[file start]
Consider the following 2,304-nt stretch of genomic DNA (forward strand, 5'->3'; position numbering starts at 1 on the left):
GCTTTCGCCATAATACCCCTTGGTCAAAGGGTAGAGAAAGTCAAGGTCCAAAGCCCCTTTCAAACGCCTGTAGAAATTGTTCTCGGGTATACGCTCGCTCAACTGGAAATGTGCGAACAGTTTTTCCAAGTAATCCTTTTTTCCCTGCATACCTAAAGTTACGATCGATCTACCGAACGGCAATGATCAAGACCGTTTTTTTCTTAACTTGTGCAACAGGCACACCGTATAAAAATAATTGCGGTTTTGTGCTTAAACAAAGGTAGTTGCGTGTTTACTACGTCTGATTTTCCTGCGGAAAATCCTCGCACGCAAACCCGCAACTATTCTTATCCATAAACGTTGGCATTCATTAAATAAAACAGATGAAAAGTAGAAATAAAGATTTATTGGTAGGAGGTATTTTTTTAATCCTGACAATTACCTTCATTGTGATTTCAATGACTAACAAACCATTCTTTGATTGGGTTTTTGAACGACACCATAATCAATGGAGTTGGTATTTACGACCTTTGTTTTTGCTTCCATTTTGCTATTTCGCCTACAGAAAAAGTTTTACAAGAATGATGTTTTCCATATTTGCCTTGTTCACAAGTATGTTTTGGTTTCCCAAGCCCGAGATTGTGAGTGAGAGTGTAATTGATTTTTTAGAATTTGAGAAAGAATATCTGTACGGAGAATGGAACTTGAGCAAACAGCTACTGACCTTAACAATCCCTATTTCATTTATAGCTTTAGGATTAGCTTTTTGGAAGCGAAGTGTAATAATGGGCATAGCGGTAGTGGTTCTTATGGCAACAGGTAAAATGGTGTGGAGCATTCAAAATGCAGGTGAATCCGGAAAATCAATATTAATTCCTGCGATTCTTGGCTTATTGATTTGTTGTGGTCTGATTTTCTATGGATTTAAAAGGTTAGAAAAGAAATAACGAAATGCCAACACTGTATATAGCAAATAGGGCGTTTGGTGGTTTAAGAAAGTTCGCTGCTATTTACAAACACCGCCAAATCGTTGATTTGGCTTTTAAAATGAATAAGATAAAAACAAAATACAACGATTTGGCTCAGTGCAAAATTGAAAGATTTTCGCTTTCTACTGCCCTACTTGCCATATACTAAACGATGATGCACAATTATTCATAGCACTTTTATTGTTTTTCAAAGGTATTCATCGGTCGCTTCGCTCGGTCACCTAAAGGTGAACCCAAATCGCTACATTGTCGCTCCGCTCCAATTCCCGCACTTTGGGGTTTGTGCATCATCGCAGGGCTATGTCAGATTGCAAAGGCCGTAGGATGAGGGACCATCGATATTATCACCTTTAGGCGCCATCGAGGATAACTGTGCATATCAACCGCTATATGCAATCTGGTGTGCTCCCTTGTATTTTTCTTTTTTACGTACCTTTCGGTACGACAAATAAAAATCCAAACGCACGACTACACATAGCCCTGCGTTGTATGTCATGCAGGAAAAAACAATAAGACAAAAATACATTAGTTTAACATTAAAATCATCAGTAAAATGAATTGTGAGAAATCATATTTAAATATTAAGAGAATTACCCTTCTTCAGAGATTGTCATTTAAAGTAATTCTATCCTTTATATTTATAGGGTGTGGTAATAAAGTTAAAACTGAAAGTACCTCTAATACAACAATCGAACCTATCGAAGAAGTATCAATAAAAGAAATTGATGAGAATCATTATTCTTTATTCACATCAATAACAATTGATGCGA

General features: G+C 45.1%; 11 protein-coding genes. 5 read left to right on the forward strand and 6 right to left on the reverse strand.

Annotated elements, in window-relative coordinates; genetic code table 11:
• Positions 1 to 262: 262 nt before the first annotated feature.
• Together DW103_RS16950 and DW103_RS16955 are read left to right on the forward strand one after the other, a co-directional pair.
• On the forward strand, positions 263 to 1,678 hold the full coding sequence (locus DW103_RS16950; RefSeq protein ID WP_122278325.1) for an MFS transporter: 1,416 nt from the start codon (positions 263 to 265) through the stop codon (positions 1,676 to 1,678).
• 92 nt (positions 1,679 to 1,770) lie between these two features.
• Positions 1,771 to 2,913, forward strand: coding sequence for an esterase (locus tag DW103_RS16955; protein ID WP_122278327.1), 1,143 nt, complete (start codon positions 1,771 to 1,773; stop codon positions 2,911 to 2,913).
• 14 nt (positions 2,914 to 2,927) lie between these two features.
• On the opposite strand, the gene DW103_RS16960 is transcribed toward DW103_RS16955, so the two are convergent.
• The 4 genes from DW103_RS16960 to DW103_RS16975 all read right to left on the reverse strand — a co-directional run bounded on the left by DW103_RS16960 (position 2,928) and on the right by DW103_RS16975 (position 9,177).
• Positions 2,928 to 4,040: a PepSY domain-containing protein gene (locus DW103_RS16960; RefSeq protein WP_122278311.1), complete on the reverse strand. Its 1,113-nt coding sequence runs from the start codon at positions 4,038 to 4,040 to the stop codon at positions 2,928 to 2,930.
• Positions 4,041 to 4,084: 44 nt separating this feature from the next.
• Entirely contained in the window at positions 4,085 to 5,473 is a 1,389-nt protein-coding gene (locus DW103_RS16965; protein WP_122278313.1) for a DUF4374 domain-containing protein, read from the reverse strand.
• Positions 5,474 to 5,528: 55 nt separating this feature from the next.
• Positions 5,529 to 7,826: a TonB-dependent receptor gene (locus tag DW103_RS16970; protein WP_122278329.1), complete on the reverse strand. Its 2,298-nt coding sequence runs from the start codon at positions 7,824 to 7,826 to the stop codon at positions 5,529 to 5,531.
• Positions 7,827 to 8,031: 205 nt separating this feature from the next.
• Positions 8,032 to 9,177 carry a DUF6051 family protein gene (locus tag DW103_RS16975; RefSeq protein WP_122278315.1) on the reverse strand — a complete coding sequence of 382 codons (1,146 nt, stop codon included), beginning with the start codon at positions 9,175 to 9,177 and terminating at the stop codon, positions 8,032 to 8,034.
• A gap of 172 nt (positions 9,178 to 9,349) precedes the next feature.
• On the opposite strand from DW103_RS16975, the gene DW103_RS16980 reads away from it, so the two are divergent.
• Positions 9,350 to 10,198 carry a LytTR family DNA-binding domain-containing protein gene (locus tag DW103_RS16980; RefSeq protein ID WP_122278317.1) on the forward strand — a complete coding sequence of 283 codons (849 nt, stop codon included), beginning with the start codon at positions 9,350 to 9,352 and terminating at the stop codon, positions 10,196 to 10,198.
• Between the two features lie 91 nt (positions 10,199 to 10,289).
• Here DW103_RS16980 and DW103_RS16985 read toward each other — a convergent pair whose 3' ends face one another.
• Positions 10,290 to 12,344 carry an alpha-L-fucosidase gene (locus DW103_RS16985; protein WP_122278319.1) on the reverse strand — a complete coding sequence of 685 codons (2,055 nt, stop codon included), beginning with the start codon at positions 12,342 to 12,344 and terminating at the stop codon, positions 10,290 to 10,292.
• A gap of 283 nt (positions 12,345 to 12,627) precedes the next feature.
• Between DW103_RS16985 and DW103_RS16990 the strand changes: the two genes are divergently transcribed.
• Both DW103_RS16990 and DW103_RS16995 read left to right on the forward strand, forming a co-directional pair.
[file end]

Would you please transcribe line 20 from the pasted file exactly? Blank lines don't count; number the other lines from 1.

• A gap of 172 nt (positions 9,178 to 9,349) precedes the next feature.